By Martin Macias Jr.
In less than three weeks, California’s 19 million voters will decide a slate of midterm ballot measures aimed at easing the state’s affordable housing crisis, but not all initiatives may bring residents the relief they seek.
California’s rate of home-building hasn’t kept up with a booming economy and a surge in population, resulting in a drastic shortage of homes and apartments and soaring housing costs.
The crisis has left more than 130,000 Californians homeless.
In response, affordable housing and tenant-rights advocates – backed by $22 million from the AIDS Healthcare Foundation – garnered enough signatures to place the Affordable Housing Act on the statewide ballot.
Known as Proposition 10, the measure would repeal the Costa-Hawkins Rental Housing Act. Passed in 1995, Costa-Hawkins limits cities and counties from imposing rent control.
Proponents say the measure could stem the rise of homelessness in the state by protecting renters from spikes in housing costs.
Sylvie Shain of Los Angeles, a volunteer with the campaign to pass Proposition 10 and a previously evicted renter, said while she agrees more homes need to be built in the long term, she supports rent control because it can provide relief now for some people now.
“People are being driven out onto the streets and losing their social safety nets,” Shain said, adding her turbulent experience with eviction threw her off-balance. “[Rent control] is one of the most immediate tools at our disposal to spot the bleeding.”
With nearly 20 percent of Californians living near the poverty line according to the Public Policy Institute of California – the most in the nation – an affordable apartment or owning a home has become unattainable for many in the nation’s most populous state.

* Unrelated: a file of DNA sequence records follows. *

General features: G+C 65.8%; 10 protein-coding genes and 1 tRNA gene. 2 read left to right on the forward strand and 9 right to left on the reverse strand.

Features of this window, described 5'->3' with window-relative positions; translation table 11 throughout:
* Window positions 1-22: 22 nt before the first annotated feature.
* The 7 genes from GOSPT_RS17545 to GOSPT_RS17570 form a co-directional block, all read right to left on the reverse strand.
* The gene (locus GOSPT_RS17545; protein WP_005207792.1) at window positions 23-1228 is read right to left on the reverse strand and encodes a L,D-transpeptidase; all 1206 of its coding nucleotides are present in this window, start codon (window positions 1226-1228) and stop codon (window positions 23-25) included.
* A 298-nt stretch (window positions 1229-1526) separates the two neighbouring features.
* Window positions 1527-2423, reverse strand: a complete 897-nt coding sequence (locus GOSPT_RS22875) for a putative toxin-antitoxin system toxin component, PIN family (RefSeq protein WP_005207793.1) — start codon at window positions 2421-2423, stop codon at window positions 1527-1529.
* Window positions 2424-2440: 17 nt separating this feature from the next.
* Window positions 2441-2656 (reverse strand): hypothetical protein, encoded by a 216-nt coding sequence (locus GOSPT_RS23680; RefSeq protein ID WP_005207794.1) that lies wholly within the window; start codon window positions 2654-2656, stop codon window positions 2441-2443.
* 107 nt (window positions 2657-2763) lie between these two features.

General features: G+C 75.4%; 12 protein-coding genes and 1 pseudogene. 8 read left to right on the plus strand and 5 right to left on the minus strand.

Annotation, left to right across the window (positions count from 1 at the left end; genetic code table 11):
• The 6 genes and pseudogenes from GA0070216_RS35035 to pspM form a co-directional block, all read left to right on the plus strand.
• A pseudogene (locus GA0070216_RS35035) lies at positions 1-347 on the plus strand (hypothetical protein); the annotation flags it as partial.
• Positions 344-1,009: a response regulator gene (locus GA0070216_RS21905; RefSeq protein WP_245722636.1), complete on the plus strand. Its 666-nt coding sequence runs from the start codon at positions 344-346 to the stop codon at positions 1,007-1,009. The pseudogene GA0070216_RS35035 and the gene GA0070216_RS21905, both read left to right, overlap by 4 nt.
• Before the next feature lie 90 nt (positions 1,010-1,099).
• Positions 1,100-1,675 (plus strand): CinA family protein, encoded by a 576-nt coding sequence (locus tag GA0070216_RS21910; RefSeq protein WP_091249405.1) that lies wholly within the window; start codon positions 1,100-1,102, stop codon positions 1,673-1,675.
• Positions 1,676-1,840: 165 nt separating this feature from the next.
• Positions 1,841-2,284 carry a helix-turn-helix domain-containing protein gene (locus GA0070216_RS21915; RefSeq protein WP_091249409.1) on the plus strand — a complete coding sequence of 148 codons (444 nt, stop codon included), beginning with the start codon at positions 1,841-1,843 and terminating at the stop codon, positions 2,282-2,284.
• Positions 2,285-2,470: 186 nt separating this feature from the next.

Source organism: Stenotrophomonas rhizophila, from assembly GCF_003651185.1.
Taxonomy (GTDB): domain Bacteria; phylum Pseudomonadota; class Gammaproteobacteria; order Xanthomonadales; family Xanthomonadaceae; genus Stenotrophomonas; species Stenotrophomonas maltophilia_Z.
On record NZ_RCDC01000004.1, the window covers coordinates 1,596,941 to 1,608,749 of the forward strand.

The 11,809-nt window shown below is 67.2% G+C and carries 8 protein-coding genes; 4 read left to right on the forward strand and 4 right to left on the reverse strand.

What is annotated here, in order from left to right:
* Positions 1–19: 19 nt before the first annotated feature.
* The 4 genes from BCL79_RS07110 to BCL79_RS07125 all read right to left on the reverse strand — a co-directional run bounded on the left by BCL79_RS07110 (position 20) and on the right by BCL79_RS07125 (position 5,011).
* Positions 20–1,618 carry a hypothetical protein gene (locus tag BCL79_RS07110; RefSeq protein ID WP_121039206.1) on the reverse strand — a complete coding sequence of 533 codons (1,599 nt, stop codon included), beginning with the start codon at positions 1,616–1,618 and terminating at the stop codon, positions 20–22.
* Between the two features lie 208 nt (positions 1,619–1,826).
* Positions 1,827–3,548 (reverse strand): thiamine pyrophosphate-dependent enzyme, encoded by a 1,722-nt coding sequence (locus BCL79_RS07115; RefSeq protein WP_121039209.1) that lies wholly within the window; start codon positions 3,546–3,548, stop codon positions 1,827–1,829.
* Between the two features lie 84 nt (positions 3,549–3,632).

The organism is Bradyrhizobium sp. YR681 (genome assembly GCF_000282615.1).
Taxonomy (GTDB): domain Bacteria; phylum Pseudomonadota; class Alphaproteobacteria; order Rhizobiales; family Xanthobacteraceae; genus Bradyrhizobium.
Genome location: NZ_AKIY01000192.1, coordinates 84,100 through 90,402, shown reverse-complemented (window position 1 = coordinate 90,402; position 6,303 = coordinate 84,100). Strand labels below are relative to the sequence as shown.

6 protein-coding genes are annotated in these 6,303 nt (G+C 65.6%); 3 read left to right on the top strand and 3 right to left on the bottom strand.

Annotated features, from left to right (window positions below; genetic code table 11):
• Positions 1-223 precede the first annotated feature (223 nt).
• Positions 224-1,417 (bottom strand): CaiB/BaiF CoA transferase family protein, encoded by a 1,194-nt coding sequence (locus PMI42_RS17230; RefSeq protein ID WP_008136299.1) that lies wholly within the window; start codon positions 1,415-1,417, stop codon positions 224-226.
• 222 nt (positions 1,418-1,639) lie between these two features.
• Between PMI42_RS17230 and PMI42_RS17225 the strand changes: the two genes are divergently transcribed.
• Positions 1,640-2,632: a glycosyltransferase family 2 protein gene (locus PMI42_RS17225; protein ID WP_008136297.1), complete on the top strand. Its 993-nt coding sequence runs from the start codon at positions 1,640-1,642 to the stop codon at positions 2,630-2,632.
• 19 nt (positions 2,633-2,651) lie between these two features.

In 2016, 1 in 5 California households used more than half of their incomes for housing, according to a California Budget & Policy Center analysis of U.S Census Bureau data.
If approved by voters, Proposition 10 would allow cities to pass laws to limit rent increases for single-family rental homes, apartments built after 1995 and apartments turning over to new tenants.
Under the measure, cities could also block landlords from raising rents to market levels once a tenant moves out, a practice known as vacancy decontrol.
The Budget & Policy Center analysis notes Proposition 10 “would not force landlords to rent out units at a loss,” adding that in cities with rent control – including Oakland, Santa Monica and Mountain View – landlords are offered incentives such as a higher rent ceiling.
Some local jurisdictions already have power to limit rent increases in older housing units not covered by Costa-Hawkins, which make up 50 percent of existing rentals in California.
Additionally, rent control would not automatically extend to all cities across the state.
Advocates will have to organize city-by-city to enact rent control laws and educate renters on what those laws mean for them according to Pete White, executive director at Los Angeles Community Action Network.
“When the cameras go dark, that’s when the work happens,” White said at a ballot analysis event by the California Budget and Policy Center held this month.
The center’s analysis of Proposition 10 indicates rent control alone won’t solve the state’s housing crisis – state and local investment is needed to increase construction of affordable rental units – though the measure could provide much-needed relief to renters now.
“Rent control is one of the few financially feasible and scalable policy tools available to address the immediate needs of those facing rents in the private market that are rising faster than incomes,” the analysis says.
The movement has recently garnered support from the California Democratic Party, the American Civil Liberties Union, California Teachers Association, and the U.S. Sen. Bernie Sanders-backed organization Our Revolution.
Voters are another story. A Sept. 26 poll by the Public Policy Institute of California found just 36 percent of likely voters support the measure, though another 16 percent were undecided.